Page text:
Welland MPP getting involved in fight to help St. Catharines family facing deportation

Welland MPP Cindy Forster getting involved in efforts to help a St. Catharines family facing deportation to Jamaica. 

Natasha Gordon-Jones and her family are scheduled to be deported  February 24th.

Forster has written an urgent letter to Immigration Minister Ahmed Hussen asking him to grant their appeal to stay. 

Gordon-Jones and her three children fled Jamaica after her husband was shot and killed on his way work at a scrap metal business in 2011. 

Gordon-Jones’ youngest son, Michael has been diagnosed with sickle cell anemia and gets treatment in Hamilton.  

Her daughter is married to a Canadian, but she is also facing deportation. 

Her eldest son is a straight A student at Holy Cross Catholic Secondary School and has been accepted into Brock and Carleton University for aerospace engineering.

When asked by CKTB, St. Catharines MP Chris Bittle said he was aware of the case and working with the Minister but couldn't comment further due to privacy issues.

 

Forster's letter below: 

February 8, 2017                                                                                                              

 

The Honourable Ahmed D. Hussen, M.P.                                              URGENT

Minister of Immigration, Refugees and Citizenship

365 Laurier Avenue West

Ottawa, Ontario   K1A 1L1

 

Dear Minister Hussen:

 

As the newly appointed Minister of Immigration and as someone who came to this country as a refugee from war torn Somalia at the age of 16, I am asking for your urgent intervention to prevent a the deportation of a family in my riding on February 24th by Canada Border Service Agency, that may erase any hope of the future that Canada promises them.

 

Natasha Gordon-Jones came to Canada after her husband was murdered in Jamaica in 2011. She is a widowed mother of three children. Ms. Gordon-Jones and her children have close community ties in the Niagara region. All of her children attend school and her eldest son, Joshua-Lee Jones, is a senior at Holy Cross Catholic High school, who has been accepted to both Brock University and Carleton University engineering programs this fall.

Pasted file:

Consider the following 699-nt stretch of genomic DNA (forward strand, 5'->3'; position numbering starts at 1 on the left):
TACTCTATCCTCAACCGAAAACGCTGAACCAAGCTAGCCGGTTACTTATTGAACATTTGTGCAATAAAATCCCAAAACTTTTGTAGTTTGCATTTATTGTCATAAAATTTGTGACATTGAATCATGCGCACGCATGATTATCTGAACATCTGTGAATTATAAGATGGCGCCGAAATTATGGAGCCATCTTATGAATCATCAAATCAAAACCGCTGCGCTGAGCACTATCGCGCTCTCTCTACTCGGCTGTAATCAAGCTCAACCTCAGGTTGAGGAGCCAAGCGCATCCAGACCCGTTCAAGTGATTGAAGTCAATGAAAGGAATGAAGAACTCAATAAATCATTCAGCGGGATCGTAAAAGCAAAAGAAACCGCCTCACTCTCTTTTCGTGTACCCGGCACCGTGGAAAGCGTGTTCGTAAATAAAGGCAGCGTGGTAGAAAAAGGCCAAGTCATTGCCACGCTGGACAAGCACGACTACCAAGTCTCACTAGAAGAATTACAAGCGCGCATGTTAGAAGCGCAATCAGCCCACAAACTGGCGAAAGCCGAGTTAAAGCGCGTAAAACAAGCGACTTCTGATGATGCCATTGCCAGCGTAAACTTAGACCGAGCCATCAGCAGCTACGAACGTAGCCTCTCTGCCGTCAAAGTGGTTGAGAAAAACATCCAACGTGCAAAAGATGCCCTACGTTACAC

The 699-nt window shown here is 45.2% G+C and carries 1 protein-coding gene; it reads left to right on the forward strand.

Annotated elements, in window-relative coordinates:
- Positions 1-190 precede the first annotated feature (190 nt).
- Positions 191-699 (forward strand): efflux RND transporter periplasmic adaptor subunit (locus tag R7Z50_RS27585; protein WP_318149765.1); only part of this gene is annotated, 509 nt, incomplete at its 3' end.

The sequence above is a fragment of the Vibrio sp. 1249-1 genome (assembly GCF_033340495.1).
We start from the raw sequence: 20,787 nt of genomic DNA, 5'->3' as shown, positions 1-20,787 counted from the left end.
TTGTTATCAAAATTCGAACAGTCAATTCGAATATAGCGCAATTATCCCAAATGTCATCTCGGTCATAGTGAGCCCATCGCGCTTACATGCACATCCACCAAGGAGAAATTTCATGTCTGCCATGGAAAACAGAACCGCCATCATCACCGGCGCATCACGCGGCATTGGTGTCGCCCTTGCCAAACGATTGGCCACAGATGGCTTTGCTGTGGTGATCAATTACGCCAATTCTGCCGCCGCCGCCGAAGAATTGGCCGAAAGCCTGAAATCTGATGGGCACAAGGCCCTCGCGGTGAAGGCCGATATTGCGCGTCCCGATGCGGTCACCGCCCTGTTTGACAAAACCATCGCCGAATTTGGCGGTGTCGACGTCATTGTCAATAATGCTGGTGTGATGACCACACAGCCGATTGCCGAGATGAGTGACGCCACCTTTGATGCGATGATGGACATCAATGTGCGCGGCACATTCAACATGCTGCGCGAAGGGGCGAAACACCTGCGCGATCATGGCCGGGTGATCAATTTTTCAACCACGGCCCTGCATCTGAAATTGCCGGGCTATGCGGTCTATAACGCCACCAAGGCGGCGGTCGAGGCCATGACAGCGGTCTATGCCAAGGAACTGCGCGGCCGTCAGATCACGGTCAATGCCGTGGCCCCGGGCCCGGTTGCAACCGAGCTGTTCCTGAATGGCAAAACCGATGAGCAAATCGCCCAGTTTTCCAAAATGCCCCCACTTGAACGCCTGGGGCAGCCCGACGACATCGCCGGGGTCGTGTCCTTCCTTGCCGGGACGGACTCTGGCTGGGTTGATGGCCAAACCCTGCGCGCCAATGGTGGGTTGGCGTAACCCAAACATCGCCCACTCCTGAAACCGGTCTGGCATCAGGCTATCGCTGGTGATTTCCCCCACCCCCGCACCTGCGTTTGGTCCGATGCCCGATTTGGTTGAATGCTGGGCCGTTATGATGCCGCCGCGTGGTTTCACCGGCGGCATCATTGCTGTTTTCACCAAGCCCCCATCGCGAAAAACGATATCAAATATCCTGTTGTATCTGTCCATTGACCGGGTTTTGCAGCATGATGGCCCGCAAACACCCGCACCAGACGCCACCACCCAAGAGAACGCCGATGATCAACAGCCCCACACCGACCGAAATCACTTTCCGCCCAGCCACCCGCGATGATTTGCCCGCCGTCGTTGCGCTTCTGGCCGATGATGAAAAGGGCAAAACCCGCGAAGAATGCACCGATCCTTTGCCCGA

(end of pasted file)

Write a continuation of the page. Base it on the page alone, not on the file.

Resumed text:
Ms. Jones’ refugee status application was initially dismissed in early 2014 simply as a result of a previous lawyer omitting relevant and important facts from their appeal.

 

Given this information, it’s unacceptable that this family is forced from a country they have called home for the last five years I am urging you to do the right thing and take this information into account in granting their appeal to stay. 

 

I understand the family kept its deportation fights a secret, until one of her sons, 17-year-old Joshua-Lee Jones, told his Grade 12 English class at Holy Cross Catholic High School two weeks ago to the shock of his classmates and staff at the school. Natasha fears their lives will be in jeopardy if they are sent back to Jamaica this month. She has spent the last five years in St. Catharines and has exhausted all efforts to stay in Canada. She has spent $25,000 on legal fees to stay in a country her and her family love.

 

As a fellow elected official tasked with doing what’s right for our communities, I am urging you to side step bureaucracy, do what’s right for this family, the community and the youth at Holy Cross High and rescind this deportation order. We owe it to the values that we stand by as Canadians to ensure that we don’t send this family back to a place that may have potentially deadly consequences for them.

 

Your time and urgent attention to this matter is appreciated.

 

I look forward to your prompt reply.

 

Sincerely,

Cindy Forster, MPP